(NaturalNews) The citizens of Maryland are fed up with the U.S. Army for failing to comply with a clean-up order issued by the U.S. Environmental Protection Agency (EPA) over a year ago, according to an article in the Baltimore Sun by Timothy B. Wheeler. Maryland Attorney General Douglas F. Gansler sent the Army notification that the state plans to sue under federal pollution law, because the Army has been too slow to clean up the mess caused by the careless disposal of fuel and munitions at their Fort Meade base. In August of 2007, the EPA gave the Army a legally-binding timetable, with fines for missed deadlines, to complete the clean-up process.
Army Wants to Take its Time Cleaning Up
While the Army says that it plans to comply with the clean-up order, they aren’t willing to comply with the time deadlines. Dave Foster, an Army spokesman, wouldn’t comment on the threatened lawsuit. He did say that "…the U.S. Army remains fully committed to protecting the health and safety of those living and working both on Fort Meade and in the surrounding communities."
EPA Says Dangers are Imminent and Substantial
Pentagon officials feel, according to Wheeler’s article, that the EPA is making too big of a deal over the toxic pollution. They claim that tens of millions of dollars have already been spent on getting their mess cleaned up, and they want to clean up the rest of it at their own pace. However, according to an article in the Washington Post by Lyndsey Layton, the EPA states that the toxins are an "imminent and substantial" danger, both to public health and the environment.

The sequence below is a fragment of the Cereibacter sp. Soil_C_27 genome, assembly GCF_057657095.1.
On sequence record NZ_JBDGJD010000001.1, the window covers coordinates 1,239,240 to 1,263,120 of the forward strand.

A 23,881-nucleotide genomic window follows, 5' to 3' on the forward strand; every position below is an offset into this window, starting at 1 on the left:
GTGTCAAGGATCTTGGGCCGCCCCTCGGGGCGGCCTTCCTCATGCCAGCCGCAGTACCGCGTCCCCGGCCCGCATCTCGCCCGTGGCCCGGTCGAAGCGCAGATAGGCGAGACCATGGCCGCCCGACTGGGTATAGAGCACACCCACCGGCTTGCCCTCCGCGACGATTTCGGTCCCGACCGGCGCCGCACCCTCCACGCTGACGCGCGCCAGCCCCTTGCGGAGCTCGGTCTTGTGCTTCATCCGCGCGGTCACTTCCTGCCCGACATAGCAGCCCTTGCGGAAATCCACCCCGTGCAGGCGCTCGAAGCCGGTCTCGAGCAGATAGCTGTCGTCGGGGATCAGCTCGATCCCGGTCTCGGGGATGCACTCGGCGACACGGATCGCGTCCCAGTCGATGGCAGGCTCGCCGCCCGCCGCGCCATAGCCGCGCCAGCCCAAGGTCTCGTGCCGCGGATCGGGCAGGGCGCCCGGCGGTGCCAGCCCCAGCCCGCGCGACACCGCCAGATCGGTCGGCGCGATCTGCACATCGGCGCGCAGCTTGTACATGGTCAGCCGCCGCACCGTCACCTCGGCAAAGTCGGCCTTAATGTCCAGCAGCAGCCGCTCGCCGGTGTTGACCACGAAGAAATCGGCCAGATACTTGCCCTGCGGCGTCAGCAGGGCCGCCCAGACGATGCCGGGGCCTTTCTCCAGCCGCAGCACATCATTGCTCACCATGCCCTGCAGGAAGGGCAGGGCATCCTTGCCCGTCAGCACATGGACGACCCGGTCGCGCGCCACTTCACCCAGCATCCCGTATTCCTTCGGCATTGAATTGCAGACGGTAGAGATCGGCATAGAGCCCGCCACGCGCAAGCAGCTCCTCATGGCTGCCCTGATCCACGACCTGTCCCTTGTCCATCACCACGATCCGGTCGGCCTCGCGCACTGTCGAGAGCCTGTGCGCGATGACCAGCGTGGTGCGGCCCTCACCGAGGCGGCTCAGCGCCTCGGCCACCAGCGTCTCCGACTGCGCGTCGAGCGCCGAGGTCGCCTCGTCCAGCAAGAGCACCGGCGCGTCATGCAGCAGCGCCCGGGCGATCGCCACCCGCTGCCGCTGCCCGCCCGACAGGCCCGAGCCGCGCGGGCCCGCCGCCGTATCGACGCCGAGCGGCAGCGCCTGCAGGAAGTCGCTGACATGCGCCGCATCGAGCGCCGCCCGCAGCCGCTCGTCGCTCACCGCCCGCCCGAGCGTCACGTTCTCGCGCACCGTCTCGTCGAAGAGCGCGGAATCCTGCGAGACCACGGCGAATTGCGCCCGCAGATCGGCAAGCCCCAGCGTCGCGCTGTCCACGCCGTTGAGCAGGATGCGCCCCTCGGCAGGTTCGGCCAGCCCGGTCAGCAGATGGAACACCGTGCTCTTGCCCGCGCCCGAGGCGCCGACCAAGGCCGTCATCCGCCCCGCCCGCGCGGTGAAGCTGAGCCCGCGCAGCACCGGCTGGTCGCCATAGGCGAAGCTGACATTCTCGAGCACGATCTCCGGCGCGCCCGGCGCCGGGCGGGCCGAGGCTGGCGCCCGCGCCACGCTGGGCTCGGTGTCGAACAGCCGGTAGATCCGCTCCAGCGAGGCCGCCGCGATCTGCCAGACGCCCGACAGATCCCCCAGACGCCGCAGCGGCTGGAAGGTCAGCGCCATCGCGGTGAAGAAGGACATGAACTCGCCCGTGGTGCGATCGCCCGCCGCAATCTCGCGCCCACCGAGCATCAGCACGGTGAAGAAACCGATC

Remember Bush's 2000 Campaign Promise?
As Layton points out in her article, George W. Bush promised in his 2000 presidential campaign to ensure all federal facilities would comply with environmental law and "make them accountable." However, the Pentagon is not recognizing the EPA’s authority to enforce the clean-up schedule. John D. Dingell, Chairman of the House Energy and Commerce Committee, said, "I find it troubling, not only that the Department of Defense is in flagrant violation of final orders issued by the EPA, but that [the] DOD is now attempting to circumvent the law and Congress' intent by calling on the Department of Justice and the Office of Management and the Budget to intervene," according to the Washington Post. "The EPA is the expert agency charged by Congress with enforcing our environmental laws, and the Administration needs to allow them to do their job to protect the public health and safety."
25,000 Contaminated Sites Span all 50 States
The contaminants of concern at the Fort Meade base in Maryland include "cleaning solvents, pesticides, heavy metals, waste fuels and other hazardous chemicals," according to the Baltimore Sun. The Baltimore Sun also reports that recent studies have demonstrated that the groundwater is also contaminated with arsenic and perchlorate. The Pentagon is responsible for about 25,000 contaminated sites that span all 50 sites, according to Layton. Given the rampant groundwater contamination in the United States, it would certainly appear prudent for all those concerned with their health to be sure to install the best possible water filtration systems in their homes.